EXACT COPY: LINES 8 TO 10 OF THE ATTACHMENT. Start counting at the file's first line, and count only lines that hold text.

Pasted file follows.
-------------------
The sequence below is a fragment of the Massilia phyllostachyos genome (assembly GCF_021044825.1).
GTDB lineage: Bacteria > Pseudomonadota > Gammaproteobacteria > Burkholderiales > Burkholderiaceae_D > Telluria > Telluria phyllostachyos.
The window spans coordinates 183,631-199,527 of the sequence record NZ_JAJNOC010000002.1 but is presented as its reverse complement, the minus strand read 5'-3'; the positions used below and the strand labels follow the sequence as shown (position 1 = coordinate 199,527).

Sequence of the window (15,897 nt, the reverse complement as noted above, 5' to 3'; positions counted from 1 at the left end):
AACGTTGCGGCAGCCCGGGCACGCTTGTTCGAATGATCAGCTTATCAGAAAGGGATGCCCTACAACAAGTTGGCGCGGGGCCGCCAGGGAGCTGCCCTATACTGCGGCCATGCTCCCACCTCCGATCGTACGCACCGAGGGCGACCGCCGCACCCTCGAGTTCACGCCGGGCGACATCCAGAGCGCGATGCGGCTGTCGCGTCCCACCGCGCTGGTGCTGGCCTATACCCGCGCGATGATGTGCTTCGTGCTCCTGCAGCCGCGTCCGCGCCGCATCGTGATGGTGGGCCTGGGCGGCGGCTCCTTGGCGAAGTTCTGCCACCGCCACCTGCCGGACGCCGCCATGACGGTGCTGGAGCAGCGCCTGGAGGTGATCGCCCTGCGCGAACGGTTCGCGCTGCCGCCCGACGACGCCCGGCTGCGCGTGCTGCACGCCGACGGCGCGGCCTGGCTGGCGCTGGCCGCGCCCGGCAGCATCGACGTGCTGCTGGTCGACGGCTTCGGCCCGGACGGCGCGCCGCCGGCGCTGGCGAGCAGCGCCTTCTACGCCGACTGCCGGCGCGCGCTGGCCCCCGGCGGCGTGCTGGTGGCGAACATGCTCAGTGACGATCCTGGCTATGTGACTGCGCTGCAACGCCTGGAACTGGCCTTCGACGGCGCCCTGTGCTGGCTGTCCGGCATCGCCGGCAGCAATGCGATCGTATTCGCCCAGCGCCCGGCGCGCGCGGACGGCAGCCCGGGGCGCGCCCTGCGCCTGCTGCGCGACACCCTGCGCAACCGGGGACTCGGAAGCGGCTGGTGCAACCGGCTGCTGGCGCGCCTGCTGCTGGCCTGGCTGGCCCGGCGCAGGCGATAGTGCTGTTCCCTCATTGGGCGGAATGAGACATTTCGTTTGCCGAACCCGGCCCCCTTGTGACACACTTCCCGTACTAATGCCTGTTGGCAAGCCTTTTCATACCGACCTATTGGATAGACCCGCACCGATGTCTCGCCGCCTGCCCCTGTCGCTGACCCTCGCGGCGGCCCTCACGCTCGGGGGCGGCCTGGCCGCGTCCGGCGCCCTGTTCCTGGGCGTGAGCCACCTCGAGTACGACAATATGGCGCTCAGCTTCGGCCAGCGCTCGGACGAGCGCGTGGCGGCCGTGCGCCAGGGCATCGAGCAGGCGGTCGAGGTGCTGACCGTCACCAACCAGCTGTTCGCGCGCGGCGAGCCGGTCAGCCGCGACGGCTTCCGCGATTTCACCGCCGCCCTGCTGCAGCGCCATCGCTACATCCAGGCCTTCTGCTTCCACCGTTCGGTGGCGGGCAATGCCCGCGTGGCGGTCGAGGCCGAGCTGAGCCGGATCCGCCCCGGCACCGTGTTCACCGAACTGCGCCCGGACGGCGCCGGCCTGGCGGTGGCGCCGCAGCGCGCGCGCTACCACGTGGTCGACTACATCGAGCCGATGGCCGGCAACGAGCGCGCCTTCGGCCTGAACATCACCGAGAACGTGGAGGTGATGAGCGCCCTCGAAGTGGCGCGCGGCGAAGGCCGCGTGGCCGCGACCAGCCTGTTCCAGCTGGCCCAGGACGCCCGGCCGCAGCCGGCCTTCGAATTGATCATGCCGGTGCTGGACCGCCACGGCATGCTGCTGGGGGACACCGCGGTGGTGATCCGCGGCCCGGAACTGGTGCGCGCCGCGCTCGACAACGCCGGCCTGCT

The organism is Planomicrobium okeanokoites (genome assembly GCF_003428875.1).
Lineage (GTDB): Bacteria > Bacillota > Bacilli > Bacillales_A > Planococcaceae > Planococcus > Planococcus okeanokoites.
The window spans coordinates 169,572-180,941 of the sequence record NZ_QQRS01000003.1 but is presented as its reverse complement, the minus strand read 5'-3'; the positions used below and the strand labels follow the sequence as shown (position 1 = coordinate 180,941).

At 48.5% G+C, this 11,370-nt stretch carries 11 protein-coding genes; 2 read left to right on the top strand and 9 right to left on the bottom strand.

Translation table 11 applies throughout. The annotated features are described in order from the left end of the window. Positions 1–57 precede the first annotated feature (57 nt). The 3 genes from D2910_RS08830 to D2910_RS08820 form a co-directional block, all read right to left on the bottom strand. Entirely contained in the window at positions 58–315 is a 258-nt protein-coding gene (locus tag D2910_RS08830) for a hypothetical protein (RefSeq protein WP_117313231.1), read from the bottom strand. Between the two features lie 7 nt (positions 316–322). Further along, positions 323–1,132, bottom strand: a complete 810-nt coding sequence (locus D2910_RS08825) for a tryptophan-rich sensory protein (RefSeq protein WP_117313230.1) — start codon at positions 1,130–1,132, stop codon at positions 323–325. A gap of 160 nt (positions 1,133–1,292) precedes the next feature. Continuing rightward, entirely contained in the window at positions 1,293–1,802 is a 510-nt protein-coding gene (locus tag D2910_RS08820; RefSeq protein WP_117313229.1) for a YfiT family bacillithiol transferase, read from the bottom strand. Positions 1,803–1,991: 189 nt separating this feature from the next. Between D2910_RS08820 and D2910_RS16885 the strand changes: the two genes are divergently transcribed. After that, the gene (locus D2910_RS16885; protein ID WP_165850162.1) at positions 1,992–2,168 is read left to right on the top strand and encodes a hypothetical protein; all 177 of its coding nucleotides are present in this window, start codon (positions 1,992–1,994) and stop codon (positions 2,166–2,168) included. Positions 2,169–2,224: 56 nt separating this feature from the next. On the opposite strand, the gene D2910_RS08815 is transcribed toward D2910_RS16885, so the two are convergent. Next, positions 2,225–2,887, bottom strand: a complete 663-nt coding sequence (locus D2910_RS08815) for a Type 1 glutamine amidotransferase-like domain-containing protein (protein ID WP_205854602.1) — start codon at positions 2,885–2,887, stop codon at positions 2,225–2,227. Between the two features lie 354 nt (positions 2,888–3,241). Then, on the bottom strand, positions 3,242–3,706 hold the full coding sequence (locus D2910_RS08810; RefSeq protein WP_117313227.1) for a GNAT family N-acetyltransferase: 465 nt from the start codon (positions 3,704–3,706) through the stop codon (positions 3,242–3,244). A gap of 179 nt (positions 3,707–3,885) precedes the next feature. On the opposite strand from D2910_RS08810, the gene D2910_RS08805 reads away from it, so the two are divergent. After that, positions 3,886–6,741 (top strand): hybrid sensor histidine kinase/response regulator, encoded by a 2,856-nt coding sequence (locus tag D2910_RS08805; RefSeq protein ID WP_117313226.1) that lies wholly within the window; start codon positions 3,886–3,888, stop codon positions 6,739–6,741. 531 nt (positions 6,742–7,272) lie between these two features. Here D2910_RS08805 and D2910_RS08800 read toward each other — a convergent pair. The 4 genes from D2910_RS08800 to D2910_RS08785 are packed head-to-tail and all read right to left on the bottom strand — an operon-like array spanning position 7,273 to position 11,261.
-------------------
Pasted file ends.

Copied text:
The window spans coordinates 169,572-180,941 of the sequence record NZ_QQRS01000003.1 but is presented as its reverse complement, the minus strand read 5'-3'; the positions used below and the strand labels follow the sequence as shown (position 1 = coordinate 180,941).

At 48.5% G+C, this 11,370-nt stretch carries 11 protein-coding genes; 2 read left to right on the top strand and 9 right to left on the bottom strand.

Translation table 11 applies throughout. The annotated features are described in order from the left end of the window. Positions 1–57 precede the first annotated feature (57 nt). The 3 genes from D2910_RS08830 to D2910_RS08820 form a co-directional block, all read right to left on the bottom strand. Entirely contained in the window at positions 58–315 is a 258-nt protein-coding gene (locus tag D2910_RS08830) for a hypothetical protein (RefSeq protein WP_117313231.1), read from the bottom strand. Between the two features lie 7 nt (positions 316–322). Further along, positions 323–1,132, bottom strand: a complete 810-nt coding sequence (locus D2910_RS08825) for a tryptophan-rich sensory protein (RefSeq protein WP_117313230.1) — start codon at positions 1,130–1,132, stop codon at positions 323–325. A gap of 160 nt (positions 1,133–1,292) precedes the next feature. Continuing rightward, entirely contained in the window at positions 1,293–1,802 is a 510-nt protein-coding gene (locus tag D2910_RS08820; RefSeq protein WP_117313229.1) for a YfiT family bacillithiol transferase, read from the bottom strand. Positions 1,803–1,991: 189 nt separating this feature from the next. Between D2910_RS08820 and D2910_RS16885 the strand changes: the two genes are divergently transcribed. After that, the gene (locus D2910_RS16885; protein ID WP_165850162.1) at positions 1,992–2,168 is read left to right on the top strand and encodes a hypothetical protein; all 177 of its coding nucleotides are present in this window, start codon (positions 1,992–1,994) and stop codon (positions 2,166–2,168) included. Positions 2,169–2,224: 56 nt separating this feature from the next. On the opposite strand, the gene D2910_RS08815 is transcribed toward D2910_RS16885, so the two are convergent. Next, positions 2,225–2,887, bottom strand: a complete 663-nt coding sequence (locus D2910_RS08815) for a Type 1 glutamine amidotransferase-like domain-containing protein (protein ID WP_205854602.1) — start codon at positions 2,885–2,887, stop codon at positions 2,225–2,227. Between the two features lie 354 nt (positions 2,888–3,241). Then, on the bottom strand, positions 3,242–3,706 hold the full coding sequence (locus D2910_RS08810; RefSeq protein WP_117313227.1) for a GNAT family N-acetyltransferase: 465 nt from the start codon (positions 3,704–3,706) through the stop codon (positions 3,242–3,244). A gap of 179 nt (positions 3,707–3,885) precedes the next feature. On the opposite strand from D2910_RS08810, the gene D2910_RS08805 reads away from it, so the two are divergent. After that, positions 3,886–6,741 (top strand): hybrid sensor histidine kinase/response regulator, encoded by a 2,856-nt coding sequence (locus tag D2910_RS08805; RefSeq protein ID WP_117313226.1) that lies wholly within the window; start codon positions 3,886–3,888, stop codon positions 6,739–6,741. 531 nt (positions 6,742–7,272) lie between these two features. Here D2910_RS08805 and D2910_RS08800 read toward each other — a convergent pair. The 4 genes from D2910_RS08800 to D2910_RS08785 are packed head-to-tail and all read right to left on the bottom strand — an operon-like array spanning position 7,273 to position 11,261.